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For me the benefits of cycling are well worth the investment in pain, discomfort and time. But, fun? Me thinks not.
There are also real hazards and dangers involved in riding; I suggest an exercycle.

Best,
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Old 11-26-08, 12:58 PM   #19
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I can't think of a ride that wasn't fun. Many are challenging, some a heluva lotta work, but they're always fun. This, despite the fact that I use a cyclometer, I log my rides, and have goals.
+1


I realized in thinking about this thread that there are only one or two rides this year that I was disappointed in -- and they were organized rides where either (a) the traffic was worse than I had thought it would be, a or (b) the course was poorly marked. I don't mind riding in traffic when I'm alone. And I don't mind getting lost on my own - I blame myself. But if I run into safety or navigation issues on an organized ride it is frustrating.

Last edited by BengeBoy; 11-26-08 at 01:55 PM.
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Old 11-26-08, 01:06 PM   #20
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The only cycling I do is commuting, and it is all fun. Wet and cold are simply symptoms of inadaquate clothing. Wind - well there's not much one can do about wind, except enjoy the accomplishment of having riden home into it. I recommend all trips home should be made in the direction of the prevailing tailwind.

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Old 11-26-08, 02:19 PM   #21
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I have been on very many rides that were painful, windy, hot, scary, bumpy, plagued with mechanical problems etc. I have been on very few rides that weren't fun. If I couldn't have fun while suffering, I would probably not have chosen bicycling as an obsession.
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Old 11-26-08, 02:28 PM   #22
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Suffering isn't fun?
I've taken rides that have just beaten the snot out of me, where it was all I could do to summon the drive to cover the last 4 or 5 miles, where the thought of one last hill to climb was daunting. The last 40 miler I did was like that. And when I get back home, I just have big ol' non-stop SE grin on my face and the feeling that I could still do more. If I'm smiling, I'm having fun.

Oh wait... there was that ride a couple of weekends ago in the cold wind and rain. The one where I called in the sag wagon. That wasn't a whole lot of fun.
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Old 11-26-08, 02:39 PM   #23
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I can't think of a ride that wasn't fun. Many are challenging, some a heluva lotta work, but they're always fun.

This, despite the fact that I use a cyclometer, I log my rides, and have goals.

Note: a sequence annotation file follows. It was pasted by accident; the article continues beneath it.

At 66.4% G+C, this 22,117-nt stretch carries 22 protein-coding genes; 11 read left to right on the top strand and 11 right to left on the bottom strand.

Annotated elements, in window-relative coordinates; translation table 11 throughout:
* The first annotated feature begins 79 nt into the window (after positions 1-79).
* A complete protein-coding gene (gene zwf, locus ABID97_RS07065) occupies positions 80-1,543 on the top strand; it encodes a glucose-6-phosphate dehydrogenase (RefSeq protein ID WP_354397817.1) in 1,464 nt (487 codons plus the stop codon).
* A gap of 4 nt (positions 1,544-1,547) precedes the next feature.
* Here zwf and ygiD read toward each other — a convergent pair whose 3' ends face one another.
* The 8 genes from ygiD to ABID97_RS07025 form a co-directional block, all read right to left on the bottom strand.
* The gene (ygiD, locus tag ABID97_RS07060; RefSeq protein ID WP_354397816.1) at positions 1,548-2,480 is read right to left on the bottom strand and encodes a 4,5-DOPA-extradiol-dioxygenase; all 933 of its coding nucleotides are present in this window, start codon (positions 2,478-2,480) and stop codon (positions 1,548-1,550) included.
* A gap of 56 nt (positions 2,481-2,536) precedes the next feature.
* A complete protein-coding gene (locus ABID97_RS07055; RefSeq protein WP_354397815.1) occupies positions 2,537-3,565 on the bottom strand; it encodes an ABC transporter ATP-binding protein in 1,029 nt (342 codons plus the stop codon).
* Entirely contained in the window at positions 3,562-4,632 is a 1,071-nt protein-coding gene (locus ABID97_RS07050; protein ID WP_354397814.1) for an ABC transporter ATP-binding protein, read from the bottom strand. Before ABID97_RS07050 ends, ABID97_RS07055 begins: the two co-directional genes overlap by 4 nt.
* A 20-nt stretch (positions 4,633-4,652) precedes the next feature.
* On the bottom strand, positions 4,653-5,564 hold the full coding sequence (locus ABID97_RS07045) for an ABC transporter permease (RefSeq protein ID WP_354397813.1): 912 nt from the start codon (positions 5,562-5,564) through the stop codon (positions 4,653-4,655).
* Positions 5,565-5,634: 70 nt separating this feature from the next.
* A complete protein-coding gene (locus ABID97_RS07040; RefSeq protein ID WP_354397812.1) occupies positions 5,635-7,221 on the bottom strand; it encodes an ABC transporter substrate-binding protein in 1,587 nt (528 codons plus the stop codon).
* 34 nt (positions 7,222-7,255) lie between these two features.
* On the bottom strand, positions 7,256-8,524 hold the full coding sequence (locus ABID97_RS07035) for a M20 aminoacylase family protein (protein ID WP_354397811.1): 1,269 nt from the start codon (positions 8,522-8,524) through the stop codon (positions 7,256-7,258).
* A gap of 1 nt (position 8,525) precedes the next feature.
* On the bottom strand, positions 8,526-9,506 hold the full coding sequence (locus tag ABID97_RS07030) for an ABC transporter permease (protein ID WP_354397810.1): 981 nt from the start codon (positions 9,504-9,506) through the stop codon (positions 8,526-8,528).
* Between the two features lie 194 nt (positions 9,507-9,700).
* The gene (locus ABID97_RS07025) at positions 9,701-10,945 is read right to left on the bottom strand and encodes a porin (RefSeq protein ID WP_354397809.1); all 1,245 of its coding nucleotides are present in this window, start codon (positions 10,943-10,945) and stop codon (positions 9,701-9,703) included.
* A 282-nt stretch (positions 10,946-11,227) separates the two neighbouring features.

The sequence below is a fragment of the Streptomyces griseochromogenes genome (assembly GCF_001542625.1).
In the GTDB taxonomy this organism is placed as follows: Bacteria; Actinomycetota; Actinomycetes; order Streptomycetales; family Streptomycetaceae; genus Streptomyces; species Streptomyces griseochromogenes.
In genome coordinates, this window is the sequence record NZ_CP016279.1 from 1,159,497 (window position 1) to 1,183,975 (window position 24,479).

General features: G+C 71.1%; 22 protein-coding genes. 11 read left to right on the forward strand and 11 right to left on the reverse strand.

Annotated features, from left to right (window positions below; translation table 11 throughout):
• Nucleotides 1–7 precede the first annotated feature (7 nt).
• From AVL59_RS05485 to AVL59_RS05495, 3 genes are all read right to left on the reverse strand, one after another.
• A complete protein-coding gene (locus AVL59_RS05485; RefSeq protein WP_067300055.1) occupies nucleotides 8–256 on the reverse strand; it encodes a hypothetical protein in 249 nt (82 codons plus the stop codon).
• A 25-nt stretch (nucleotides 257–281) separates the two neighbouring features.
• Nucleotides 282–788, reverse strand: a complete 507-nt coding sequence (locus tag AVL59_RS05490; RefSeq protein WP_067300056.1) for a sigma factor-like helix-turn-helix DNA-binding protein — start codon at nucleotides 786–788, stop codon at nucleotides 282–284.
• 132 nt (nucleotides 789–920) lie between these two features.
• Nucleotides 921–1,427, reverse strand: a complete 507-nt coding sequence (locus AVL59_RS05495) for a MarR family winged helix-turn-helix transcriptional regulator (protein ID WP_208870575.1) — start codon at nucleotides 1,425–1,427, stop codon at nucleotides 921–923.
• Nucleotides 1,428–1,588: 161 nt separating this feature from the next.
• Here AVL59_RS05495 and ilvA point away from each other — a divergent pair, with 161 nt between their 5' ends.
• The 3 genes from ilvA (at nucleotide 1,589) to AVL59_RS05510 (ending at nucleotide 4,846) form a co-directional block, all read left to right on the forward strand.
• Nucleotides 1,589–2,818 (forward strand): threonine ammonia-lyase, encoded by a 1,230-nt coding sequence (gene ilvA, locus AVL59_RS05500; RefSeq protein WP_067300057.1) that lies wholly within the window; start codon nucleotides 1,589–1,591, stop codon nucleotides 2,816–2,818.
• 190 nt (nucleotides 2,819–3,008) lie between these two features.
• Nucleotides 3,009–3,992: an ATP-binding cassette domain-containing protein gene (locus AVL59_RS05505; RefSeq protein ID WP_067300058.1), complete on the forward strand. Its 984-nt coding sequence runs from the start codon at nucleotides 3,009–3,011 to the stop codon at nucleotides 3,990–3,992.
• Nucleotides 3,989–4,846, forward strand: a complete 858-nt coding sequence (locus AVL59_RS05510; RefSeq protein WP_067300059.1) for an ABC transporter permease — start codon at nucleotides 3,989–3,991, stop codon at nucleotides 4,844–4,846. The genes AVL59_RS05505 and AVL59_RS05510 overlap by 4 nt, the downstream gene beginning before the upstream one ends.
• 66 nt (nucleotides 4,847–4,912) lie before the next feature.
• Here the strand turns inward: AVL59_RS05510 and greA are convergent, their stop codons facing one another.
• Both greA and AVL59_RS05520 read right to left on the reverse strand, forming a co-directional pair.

I agree. Although I'm a 365 day commuter (and nights--I work 2nd shift), all those transportation rides have been fun. They've all made me more fit, and they've all saved me money. Win-win-win.

Some rides are challenging. One time I rode home at midnight in a blizzard, and 4 snow plows ran me off the road, as I threw my bike over a 4 foot snow pile at the curb. If you had seen me searching for my bike computer, I wouldn't have told you I was having fun. But as soon as I got home (minus $30 computer), I realized how much I enjoyed the thrill of that ride, and I continue to enjoy the sense of satisfaction. I've never enjoyed driving a car in a blizzard!

For me, record keeping adds to the fun. I like working with the figures, and I like logging a 60 mile day or a 5000 mile year. The bike computer is fun too.

The only time it isn't fun is when I ride sick or injured. But what is fun when you're hurting?
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Old 11-26-08, 02:46 PM   #24
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There is no question in my mind that flying along on two wheels can be a great thrill and lots of fun. Yet, my last five or six rides have been anything but fun, it was windy, wet, and cold. I felt miserable the entire time on each of these rides.
You might want to try different clothing. I'm never cold on the bike, and I don't get wet unless it's warm out. I wouldn't enjoy the ride either if I was cold.
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Old 11-26-08, 04:09 PM   #25
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I try to have both fun and achieve a sense of accomplishment. I think this "fun" concept is why so many racing cyclists talk of "suffering". But the fact is, I have raced, toured and done some long distance rides (up to 200 miles), and can only recall a couple of times where I was even close suffering. T me, discomfort is not equal to suffering. Infected teeth, thats suffering, if one ever even came close to the pain of a toothache, or crippling back problems while riding a bike I would guess that nobody would continue to ride.

I my weird little world, completeing a long tough ride, is fun and brings me back smiling for annother round.